A study examining how the brain decodes pitch could inform further development of cochlear implants. (Credit: University of Washington)

For someone who wears a cochlear implant, a surgically implanted electronic device that restores a sense of hearing, pitch is only weakly conveyed. A new study could change how cochlear implants are designed.

For decades, scientists have debated how, exactly, humans perceive pitch, and how the ear and the brain transmit pitch information in a sound. There are two prevalent theories: place and time. The “time code” theory argues that pitch is a matter of auditory nerve fiber firing rate, while the “place code” theory focuses on where in the inner ear a sound activates. A new study bolsters support for the place code. Pinning pitch perception on a “place code” provides opportunities for improvement of cochlear implants that would not be possible if pitch were perceived only through a “time code.”

In a place code, different frequencies activate different parts of the inner ear, with pitch organized from high to low, like a musical scale. Where the activation is indicates the pitch of a sound. For the experiment, researchers tested 19 people (average age: 22) with a range of musical training (from no formal training to 15 years’ worth). Musical experience turned out to have no clear correlation with pitch perception in this study.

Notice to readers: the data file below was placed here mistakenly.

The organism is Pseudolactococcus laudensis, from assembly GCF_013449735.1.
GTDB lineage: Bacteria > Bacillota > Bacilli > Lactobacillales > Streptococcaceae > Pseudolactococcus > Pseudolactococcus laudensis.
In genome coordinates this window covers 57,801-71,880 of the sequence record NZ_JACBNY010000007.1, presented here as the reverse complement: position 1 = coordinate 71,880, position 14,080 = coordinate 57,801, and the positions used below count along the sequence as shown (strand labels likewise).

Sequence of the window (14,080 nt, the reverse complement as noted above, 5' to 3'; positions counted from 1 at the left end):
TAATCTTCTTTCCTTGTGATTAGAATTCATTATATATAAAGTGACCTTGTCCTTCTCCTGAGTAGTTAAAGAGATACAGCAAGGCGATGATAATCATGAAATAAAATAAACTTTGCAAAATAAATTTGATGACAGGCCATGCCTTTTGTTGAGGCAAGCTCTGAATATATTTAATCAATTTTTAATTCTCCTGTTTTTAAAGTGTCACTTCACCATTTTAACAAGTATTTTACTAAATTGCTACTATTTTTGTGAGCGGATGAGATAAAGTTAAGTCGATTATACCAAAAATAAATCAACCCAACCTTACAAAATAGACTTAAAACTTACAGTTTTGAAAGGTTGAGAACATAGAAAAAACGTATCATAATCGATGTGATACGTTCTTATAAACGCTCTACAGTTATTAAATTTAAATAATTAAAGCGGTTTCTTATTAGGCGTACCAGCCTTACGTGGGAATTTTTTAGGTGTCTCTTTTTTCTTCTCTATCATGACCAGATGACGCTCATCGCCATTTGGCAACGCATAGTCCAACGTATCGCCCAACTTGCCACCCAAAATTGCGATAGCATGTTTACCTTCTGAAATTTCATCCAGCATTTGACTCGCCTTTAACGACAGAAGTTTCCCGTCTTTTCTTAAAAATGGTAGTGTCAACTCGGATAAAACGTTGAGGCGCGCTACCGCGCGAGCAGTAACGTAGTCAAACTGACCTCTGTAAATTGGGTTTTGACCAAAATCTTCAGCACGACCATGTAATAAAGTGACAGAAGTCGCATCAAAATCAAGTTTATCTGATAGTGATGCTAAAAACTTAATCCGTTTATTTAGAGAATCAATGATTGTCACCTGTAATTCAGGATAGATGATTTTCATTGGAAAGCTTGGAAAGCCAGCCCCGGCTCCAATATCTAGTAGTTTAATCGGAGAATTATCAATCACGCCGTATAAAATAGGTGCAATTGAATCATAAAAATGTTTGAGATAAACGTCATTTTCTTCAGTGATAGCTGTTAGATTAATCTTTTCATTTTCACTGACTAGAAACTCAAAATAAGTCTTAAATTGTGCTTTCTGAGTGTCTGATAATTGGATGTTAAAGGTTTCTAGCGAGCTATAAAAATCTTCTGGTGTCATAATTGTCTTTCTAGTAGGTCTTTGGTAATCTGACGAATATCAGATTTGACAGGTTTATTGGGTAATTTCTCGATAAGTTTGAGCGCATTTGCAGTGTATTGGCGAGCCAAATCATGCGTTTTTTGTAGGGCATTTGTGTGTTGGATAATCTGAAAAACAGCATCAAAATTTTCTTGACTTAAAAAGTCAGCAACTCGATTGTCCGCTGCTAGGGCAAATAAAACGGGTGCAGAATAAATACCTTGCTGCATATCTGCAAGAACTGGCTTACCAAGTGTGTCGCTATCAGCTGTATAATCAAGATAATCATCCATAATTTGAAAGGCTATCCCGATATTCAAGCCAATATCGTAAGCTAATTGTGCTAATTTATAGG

The participants compared a series of high-frequency tones (greater than 8,000 Hz) with specialized headphones in a soundproof booth; after each tone, participants used a computer to indicate which sound was higher in pitch. Researchers chose only very high-frequency tones, embedded in background noise, in order to eliminate the possibility of a time code and focused instead on whether a place code was at work. And when these ultra-high frequency pure tones were combined in a harmonic complex (think musical notes), participants’ pitch perception improved significantly.